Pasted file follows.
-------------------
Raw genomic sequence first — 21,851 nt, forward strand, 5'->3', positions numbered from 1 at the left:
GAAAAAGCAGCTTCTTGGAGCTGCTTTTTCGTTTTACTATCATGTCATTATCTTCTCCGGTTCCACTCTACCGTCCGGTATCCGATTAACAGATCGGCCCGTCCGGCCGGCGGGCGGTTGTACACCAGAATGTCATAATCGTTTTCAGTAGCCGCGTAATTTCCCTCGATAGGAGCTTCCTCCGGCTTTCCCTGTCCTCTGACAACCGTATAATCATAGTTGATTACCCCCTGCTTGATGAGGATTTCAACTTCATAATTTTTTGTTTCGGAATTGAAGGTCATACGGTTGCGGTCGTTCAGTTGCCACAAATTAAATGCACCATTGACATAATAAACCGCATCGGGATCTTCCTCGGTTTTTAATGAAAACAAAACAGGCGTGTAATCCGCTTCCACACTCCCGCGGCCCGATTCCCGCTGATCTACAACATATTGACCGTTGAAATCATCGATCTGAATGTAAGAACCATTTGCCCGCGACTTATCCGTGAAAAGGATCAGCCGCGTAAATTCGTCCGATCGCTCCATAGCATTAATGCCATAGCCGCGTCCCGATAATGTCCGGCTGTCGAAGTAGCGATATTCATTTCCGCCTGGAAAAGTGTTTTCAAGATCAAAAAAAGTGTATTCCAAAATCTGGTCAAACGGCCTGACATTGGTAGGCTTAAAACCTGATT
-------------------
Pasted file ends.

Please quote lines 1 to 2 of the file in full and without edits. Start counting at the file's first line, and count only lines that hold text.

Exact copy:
Raw genomic sequence first — 21,851 nt, forward strand, 5'->3', positions numbered from 1 at the left:
GAAAAAGCAGCTTCTTGGAGCTGCTTTTTCGTTTTACTATCATGTCATTATCTTCTCCGGTTCCACTCTACCGTCCGGTATCCGATTAACAGATCGGCCCGTCCGGCCGGCGGGCGGTTGTACACCAGAATGTCATAATCGTTTTCAGTAGCCGCGTAATTTCCCTCGATAGGAGCTTCCTCCGGCTTTCCCTGTCCTCTGACAACCGTATAATCATAGTTGATTACCCCCTGCTTGATGAGGATTTCAACTTCATAATTTTTTGTTTCGGAATTGAAGGTCATACGGTTGCGGTCGTTCAGTTGCCACAAATTAAATGCACCATTGACATAATAAACCGCATCGGGATCTTCCTCGGTTTTTAATGAAAACAAAACAGGCGTGTAATCCGCTTCCACACTCCCGCGGCCCGATTCCCGCTGATCTACAACATATTGACCGTTGAAATCATCGATCTGAATGTAAGAACCATTTGCCCGCGACTTATCCGTGAAAAGGATCAGCCGCGTAAATTCGTCCGATCGCTCCATAGCATTAATGCCATAGCCGCGTCCCGATAATGTCCGGCTGTCGAAGTAGCGATATTCATTTCCGCCTGGAAAAGTGTTTTCAAGATCAAAAAAAGTGTATTCCAAAATCTGGTCAAACGGCCTGACATTGGTAGGCTTAAAACCTGATT